I am curious to learn about how one goes about introducing a new bit to a horse?
The reason I ask is because Fritz was extremely bratty the last time I rode him on my first trail ride. When we got back to the barn, the instructor (not my normal instructor) told me that if she were to ever buy, or even run the barn, the first thing she would do is put a more aggressive bit in Fritz's mouth.
It's kind of confusing because I get conflicting information from the two trainers out at the barn. I can see two different teaching techniques between the two. My usual instructor is very laid back, super nice, and doesn't push hard at all. The other is more about getting results, she's firm, yet supportive. I really like the both of them, but honestly I feel like I learn more from the other, vs. my normal.. Anyway, thats a bit off topic.
So anyway, I was just wondering, if you were to introduce a new bit to a horse, is it just slap (not literally) it in the horses mouth and go, or is there some finesse involved?
Hi Moxie, first off, is this your horse or one you ride? If it's one you ride then I would speak to the owner before doing anything.
If it's your horse then a few questions, what is he going in now? How was he trained? What is he doing wrong? Is he out of control or just being difficult? What do you intend to use? Is he a problem all the time or just out on the trails? How often has he been on a trail?
When I introduce a new bit to a horse I do it right away but I'll work him in an enclosed area for a bit so that he can get the feel of it. I'm pretty light with my hands and I never use a harsh bit anyway but moving from a snaffle to a shank bit takes a little time since the effect of the bit is felt in so many different ways by my horse.
Fritz is just a lesson horse, and I wouldnít dream of doing anything without the consent of the owner/my instructor. I am mostly just curious about how one would introduce a new bit to a horse. If I were to buy Fritz (yes, heís still up for sale) Iíd first put 30 days on him, and then possibly use a different bit, if need be after the 30 days.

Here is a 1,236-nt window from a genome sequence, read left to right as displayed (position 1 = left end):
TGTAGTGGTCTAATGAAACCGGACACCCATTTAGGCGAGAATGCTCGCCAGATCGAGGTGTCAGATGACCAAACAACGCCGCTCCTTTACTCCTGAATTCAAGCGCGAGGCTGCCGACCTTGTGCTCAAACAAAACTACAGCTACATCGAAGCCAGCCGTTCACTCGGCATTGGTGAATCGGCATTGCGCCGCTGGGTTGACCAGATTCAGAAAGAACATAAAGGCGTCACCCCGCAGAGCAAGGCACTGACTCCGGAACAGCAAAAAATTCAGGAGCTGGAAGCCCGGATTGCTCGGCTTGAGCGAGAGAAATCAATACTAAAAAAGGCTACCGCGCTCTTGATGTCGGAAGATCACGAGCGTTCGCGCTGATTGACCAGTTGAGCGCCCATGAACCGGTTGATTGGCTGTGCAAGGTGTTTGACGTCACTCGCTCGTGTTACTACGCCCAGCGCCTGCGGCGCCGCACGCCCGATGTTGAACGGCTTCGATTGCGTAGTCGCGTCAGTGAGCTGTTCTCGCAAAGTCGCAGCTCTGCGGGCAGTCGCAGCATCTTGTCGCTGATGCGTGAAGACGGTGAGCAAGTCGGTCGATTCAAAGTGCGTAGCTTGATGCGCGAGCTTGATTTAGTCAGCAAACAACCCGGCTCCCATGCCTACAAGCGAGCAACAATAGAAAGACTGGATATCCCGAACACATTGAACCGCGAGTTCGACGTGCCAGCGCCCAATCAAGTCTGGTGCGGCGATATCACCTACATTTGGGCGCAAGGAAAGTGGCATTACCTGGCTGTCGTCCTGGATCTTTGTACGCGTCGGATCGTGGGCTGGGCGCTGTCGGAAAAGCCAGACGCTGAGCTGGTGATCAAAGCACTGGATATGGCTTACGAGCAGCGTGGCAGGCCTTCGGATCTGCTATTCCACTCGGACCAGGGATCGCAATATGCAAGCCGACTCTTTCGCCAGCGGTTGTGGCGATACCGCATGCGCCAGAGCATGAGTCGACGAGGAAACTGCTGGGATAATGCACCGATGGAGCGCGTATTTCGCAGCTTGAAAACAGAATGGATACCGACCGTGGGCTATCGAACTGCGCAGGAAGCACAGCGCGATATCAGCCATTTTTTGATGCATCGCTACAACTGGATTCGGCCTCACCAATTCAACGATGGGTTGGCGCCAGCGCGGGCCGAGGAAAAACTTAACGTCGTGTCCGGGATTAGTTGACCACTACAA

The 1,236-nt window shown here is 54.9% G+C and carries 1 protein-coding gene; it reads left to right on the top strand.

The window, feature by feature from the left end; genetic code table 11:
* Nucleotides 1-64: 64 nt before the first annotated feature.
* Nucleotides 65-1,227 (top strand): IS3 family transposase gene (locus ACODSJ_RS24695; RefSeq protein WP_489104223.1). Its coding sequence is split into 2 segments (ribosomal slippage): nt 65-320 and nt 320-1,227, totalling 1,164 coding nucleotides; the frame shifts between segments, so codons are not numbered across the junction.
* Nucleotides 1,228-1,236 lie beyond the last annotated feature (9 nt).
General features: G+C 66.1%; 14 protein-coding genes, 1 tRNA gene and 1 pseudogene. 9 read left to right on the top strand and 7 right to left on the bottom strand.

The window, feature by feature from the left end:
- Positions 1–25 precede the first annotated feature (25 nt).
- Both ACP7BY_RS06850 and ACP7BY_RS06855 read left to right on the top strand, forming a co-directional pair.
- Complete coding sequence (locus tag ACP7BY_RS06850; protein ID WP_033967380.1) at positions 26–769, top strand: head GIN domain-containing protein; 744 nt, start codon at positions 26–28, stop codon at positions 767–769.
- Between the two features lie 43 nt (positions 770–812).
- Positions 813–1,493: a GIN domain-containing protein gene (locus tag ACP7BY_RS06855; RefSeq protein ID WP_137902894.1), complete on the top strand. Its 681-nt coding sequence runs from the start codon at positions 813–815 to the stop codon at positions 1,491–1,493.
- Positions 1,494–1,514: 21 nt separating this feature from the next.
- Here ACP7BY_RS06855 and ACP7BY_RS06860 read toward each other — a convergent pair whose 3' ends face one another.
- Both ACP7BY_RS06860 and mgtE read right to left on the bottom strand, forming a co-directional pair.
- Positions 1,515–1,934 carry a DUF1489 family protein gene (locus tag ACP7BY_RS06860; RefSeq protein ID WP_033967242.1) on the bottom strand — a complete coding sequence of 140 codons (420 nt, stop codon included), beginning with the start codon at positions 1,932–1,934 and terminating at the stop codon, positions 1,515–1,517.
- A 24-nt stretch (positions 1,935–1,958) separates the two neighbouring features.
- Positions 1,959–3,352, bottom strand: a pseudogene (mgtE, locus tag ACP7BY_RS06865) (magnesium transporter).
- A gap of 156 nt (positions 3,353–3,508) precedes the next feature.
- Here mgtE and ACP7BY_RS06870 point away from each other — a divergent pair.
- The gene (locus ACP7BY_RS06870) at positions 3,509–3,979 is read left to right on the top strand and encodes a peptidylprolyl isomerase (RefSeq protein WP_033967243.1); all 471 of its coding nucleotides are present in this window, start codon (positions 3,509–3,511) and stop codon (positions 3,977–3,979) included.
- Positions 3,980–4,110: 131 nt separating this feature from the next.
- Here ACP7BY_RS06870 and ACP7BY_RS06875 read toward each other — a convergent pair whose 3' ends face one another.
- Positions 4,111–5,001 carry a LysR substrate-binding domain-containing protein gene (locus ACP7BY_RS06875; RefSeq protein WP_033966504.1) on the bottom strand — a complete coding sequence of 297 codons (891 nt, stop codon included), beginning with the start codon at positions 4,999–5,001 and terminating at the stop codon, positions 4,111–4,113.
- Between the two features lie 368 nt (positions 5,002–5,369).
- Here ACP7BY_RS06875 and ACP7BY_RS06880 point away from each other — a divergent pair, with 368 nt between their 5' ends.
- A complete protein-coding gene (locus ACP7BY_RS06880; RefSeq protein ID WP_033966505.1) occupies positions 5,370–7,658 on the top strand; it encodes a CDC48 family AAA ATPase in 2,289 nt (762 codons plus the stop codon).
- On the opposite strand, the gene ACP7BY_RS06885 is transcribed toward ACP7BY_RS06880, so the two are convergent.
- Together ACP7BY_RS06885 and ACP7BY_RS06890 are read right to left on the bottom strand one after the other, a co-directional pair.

Fritz is a draft/paint cross who is a lesson horse that I ride at the barn Iím at. Heís got a lot of power and Iíve seen how much speed that boy has. He generally has a lot of attitude; Iíve seen him with other riders and have seen the same behaviors that he has given me. I really do love the horse, but the more and more I ride him and the more and more he acts up, I think heís just not the right horse for me. And he wasnít always like this, when we first started riding, he was/is a great horse, from the moment I saw him, I fell in love, and wanted to buy him. Now that I am getting closer to buying (within a year); I am keeping my eyes open and of course Fritz is on the list of prospects.
I know that Fritz isnít all to blame, I have let him get away with a lot since I fell off of him months ago, and I am now getting back to being the boss. On the trail, he was tossing his head, refusing my instructions to stand still (to fix my stirrups), he was skipping (like heíd throw up one of his front legs), and he even threw a little buck. Those were the big issues, aside from that, he HAD to be at the front of the line, when he heard the other horses coming up behind him, he would speed up. Even at a walk, my butt was slapping the saddle, and he started out into a trot without being asked. I just chalk those up to wanting to go, and maybe my not being firm enough?
Right now I *THINK* heís in a curb bit. Itís a one piece twisted draft bit. From what I can make out from the pictures, I assume itís a curb, but I could be wrong. I really donít know much about bits at all to be honest.
Sorry that this was so long. lol
|All times are GMT -4. The time now is 06:47 PM.|
Powered by vBulletin® Version 3.8.8
Copyright ©2000 - 2017, vBulletin Solutions, Inc.
vBulletin Security provided by vBSecurity v2.2.2 (Pro) - vBulletin Mods & Addons Copyright © 2017 DragonByte Technologies Ltd.
User Alert System provided by Advanced User Tagging (Pro) - vBulletin Mods & Addons Copyright © 2017 DragonByte Technologies Ltd.